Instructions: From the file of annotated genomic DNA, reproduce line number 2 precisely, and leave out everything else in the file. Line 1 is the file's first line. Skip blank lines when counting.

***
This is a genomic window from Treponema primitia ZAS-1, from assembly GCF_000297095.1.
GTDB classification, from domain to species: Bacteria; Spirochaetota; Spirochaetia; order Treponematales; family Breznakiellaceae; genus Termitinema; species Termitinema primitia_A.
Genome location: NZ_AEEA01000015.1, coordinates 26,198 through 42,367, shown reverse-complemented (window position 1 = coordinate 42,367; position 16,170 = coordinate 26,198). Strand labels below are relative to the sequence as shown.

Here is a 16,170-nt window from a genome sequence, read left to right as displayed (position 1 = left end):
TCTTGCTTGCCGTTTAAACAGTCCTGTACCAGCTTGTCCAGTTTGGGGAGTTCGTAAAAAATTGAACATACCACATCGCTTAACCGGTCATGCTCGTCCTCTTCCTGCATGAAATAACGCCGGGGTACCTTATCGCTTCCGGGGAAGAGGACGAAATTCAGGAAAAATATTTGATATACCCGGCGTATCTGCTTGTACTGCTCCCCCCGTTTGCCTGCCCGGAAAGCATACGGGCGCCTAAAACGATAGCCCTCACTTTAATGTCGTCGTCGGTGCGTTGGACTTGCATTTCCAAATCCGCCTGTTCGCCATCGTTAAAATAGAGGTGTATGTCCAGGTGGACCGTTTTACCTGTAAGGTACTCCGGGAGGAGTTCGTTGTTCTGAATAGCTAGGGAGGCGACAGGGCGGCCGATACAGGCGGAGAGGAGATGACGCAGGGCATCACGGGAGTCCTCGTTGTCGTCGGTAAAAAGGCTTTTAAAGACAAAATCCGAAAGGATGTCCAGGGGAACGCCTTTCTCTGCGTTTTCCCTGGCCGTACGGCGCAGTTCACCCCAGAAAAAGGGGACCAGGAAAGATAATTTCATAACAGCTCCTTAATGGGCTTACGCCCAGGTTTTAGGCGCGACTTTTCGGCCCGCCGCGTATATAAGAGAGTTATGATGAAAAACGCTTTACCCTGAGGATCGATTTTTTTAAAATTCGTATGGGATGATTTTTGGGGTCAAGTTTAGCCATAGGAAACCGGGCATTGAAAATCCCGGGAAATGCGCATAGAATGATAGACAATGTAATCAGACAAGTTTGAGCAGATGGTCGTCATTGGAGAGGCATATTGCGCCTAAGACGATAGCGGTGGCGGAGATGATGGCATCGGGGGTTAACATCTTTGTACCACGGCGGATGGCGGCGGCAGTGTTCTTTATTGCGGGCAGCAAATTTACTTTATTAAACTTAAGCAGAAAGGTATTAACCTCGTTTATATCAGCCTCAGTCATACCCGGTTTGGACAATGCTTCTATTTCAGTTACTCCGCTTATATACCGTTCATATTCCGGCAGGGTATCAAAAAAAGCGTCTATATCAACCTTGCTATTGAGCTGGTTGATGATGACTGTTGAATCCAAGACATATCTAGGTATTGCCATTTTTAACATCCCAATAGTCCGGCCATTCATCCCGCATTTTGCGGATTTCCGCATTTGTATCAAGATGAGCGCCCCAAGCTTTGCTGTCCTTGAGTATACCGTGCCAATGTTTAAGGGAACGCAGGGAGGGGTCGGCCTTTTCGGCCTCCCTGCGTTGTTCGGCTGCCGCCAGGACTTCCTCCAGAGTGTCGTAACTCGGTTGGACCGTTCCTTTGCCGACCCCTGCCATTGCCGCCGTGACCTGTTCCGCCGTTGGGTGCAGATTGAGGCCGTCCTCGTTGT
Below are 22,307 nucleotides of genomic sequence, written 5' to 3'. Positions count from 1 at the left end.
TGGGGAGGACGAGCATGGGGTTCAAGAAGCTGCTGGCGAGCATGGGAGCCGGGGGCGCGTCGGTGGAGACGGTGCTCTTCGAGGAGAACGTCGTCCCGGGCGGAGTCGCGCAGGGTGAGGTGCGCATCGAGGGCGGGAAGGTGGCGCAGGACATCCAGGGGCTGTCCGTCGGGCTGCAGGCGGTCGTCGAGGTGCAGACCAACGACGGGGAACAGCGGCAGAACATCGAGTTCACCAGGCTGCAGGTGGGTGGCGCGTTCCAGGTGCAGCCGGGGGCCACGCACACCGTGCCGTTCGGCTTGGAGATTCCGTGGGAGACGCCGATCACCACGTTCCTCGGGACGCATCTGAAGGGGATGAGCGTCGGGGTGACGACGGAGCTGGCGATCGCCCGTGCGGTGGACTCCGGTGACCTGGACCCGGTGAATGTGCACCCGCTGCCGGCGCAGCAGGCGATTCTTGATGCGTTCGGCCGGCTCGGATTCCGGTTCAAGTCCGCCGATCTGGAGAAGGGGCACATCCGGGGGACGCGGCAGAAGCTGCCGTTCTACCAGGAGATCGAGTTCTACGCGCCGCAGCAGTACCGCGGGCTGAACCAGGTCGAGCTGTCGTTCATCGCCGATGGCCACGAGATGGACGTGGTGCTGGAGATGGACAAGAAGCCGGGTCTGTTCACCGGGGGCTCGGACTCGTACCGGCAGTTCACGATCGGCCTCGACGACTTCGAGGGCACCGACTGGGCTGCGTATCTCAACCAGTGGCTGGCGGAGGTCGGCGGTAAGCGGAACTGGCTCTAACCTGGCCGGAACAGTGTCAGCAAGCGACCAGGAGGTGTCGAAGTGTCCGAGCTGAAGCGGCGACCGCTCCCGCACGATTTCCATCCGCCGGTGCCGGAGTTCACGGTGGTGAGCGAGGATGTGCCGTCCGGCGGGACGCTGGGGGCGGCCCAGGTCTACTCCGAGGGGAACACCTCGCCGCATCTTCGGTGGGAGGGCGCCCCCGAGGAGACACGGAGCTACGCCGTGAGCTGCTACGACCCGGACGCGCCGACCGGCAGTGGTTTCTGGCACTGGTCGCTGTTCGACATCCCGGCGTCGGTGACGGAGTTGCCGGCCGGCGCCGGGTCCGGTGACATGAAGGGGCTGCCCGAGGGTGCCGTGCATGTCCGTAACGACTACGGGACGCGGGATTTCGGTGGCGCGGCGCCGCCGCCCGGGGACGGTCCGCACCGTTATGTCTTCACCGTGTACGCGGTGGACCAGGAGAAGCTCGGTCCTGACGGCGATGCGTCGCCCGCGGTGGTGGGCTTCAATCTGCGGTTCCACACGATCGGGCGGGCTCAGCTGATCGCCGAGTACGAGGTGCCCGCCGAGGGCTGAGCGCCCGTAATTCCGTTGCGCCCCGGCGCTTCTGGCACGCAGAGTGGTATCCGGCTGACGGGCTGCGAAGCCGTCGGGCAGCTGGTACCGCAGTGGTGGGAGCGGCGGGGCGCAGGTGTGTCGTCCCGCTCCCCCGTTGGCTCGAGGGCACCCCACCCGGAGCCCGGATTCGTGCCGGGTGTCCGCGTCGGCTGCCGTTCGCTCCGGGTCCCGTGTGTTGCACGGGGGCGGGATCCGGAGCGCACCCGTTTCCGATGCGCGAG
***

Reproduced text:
GTDB classification, from domain to species: Bacteria; Spirochaetota; Spirochaetia; order Treponematales; family Breznakiellaceae; genus Termitinema; species Termitinema primitia_A.